TOM STANLEY: Calm and Chaos | Thu. Apr. 20, 2017
Tom Stanley draws with paint. His work is graphic and he uses a limited palette of black, white and red, which he calls “the most useful colors.”
He builds his own stretchers and often paints in the hallway outside his office/ studio at Winthrop University. Preferring to work on several pieces at once, Stanley paints one panel, takes it down, then moves onto another, and then another. This rotation allows him to be free from formulaic concerns.
Chris Johnson’s Question Bridge brings divisions in African-American culture into focus | Wed. Apr. 5, 2017
Charleston City Paper
When he was a child back in the mid-1960s, photographer, performance artist, and filmmaker Chris Johnson lived in Brooklyn. That was pre-gentrification Brooklyn, meaning that Johnson, whose family was solidly middle-class, was surrounded by other African Americans who were both wealthy and poor, educated and uneducated.
“African Americans couldn’t buy property outside of a few exclusive neighborhoods like Harlem and Bed-Stuy in New York,” Johnson says. “So you had this rich mixture of different classes of African Americans living in close proximity. My family was middle-class, and I had doctors and lawyers living not too far away from me.”
NMWA’s #5WomenArtists Campaign is Rousing Success | Wed. Apr. 5, 2017
National Museum of Women in the Arts
520 national and international cultural institutions from seven continents and 30 countries participated in the second year of the National Museum of Women in the Arts’ (NMWA) acclaimed #5WomenArtists social media campaign, which has just been awarded a 2017 American Alliance of Museums’ MUSE Award for outstanding achievement in media. NMWA, the world’s only major museum solely dedicated to celebrating women artists, champions women in the arts all year long, but in March, during Women’s History Month, the museum has an even greater opportunity to celebrate women artists.
The Halsey hosts a discussion on what it means to be a woman in the arts next Mon. March 27 | Fri. Mar. 24, 2017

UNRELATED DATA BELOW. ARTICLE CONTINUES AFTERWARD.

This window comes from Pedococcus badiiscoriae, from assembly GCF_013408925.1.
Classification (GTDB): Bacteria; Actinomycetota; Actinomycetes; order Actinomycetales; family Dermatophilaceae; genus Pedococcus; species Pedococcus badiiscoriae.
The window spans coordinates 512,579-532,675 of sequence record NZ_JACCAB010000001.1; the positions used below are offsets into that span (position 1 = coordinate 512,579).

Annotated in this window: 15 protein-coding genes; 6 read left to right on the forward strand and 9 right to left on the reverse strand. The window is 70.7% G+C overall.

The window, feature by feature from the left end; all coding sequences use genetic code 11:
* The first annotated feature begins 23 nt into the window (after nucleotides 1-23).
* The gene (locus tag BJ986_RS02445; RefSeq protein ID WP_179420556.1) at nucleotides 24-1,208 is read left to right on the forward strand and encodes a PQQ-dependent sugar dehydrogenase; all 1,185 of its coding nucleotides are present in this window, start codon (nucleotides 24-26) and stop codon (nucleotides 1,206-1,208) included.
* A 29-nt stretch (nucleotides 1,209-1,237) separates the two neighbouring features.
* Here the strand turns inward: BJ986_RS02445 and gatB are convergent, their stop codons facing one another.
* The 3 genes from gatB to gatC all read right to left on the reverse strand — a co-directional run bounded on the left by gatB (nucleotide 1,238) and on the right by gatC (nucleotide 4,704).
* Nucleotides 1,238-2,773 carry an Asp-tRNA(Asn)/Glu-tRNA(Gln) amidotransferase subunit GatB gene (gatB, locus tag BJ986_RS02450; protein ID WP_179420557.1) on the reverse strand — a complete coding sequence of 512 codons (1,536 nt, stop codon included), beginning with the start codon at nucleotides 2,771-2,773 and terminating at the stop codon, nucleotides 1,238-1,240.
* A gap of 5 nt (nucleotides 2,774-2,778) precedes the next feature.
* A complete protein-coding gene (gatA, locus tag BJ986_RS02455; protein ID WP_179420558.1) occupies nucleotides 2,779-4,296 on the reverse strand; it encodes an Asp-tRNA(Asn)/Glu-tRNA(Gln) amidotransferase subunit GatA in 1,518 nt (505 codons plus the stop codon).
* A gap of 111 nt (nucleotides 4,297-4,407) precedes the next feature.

Charleston City Paper
At the beginning of the month, The Halsey Institute of Contemporary Art joined the social media campaign #5womenartists; started by The National Museum of Women in the Arts, the goal of the campaign is to “call attention to the inequity women artists face, inspire conversation, and bring awareness to a larger audience.”
On Mon., March 27, at 6 p.m. The Halsey will host five SC-based female artists — Michaela Pilar Brown, Arianne King Comer, Camela Guevara, Donna Cooper Hurt, and Kristi Ryba — who will each discuss their work and experience as women artists.
The South’s Best City 2017: Charleston, South Carolina | Wed. Mar. 15, 2017
Charleston is having a moment. Again. Nearly 400 years after a group of enterprising colonists settled the jewel of the Lowcountry—a velveteen seaport that would come to be synonymous with Southern charm, skimmer boats, and the clip-clop of carriage tours—the Holy City continues to cast its spell on visitors far and wide.
Halsey Institute Receives $1 Million Endowment Gift | Thu. Feb. 16, 2017
The College Today
This fall, the College of Charleston received a $1 million endowment in support of The Halsey Institute of Contemporary Art, announced Mark Sloan, the Halsey’s director and chief curator. The donation is a gift from Deborah Chalsty, a member of the Halsey’s Advisory Board.
“We are deeply grateful for the generosity of Deborah Chalsty, a longtime friend and advocate of the Halsey, and a committed champion of the visual arts,” said Sloan.
“With the tremendous support of Deborah Chalsty, the Halsey can further its vital role as a creative force on our campus and in our community,” said President Glenn F. McConnell ’69.
Charleston makes room for contemporary art | Sun. Feb. 12, 2017
Post & Courier
Until recently, Charleston was not a place associated with contemporary art. Mostly it was known for its charming galleries on Broad Street and in the French Quarter, its pastel images, endearing church-steepled cityscapes and light-filled views of marshes and creeks and oyster beds.
Other kinds of art could be found in town: still life paintings, some decorative abstract works, pictures made in the classical tradition, some portraits. The only place to go for a dose of contemporary art was the Halsey Institute at the College of Charleston, which has long featured work by lesser-known and marginalized living artists.
But that is changing.
The Halsey still is a fountainhead of new art, especially now that it’s comfortably ensconced in the Cato Center for the Arts, which opened in 2010. On its firmer footing, director Mark Sloan has been able to show off some extraordinary artists. Local artists have declared repeatedly that Charleston never could have cultivated a contemporary arts scene without the presence of the Halsey.
MODERNIST GETAWAY: Three Days to Explore Contemporary Charleston | Sat. Feb. 4, 2017
Pop into the Halsey Institute of Contemporary Art that serves as a multidisciplinary laboratory of sorts for visual artists.
The Halsey hosts panel discussion in conjunction with ‘Ahead of the Wrecking Ball’ | Wed. Feb. 1, 2017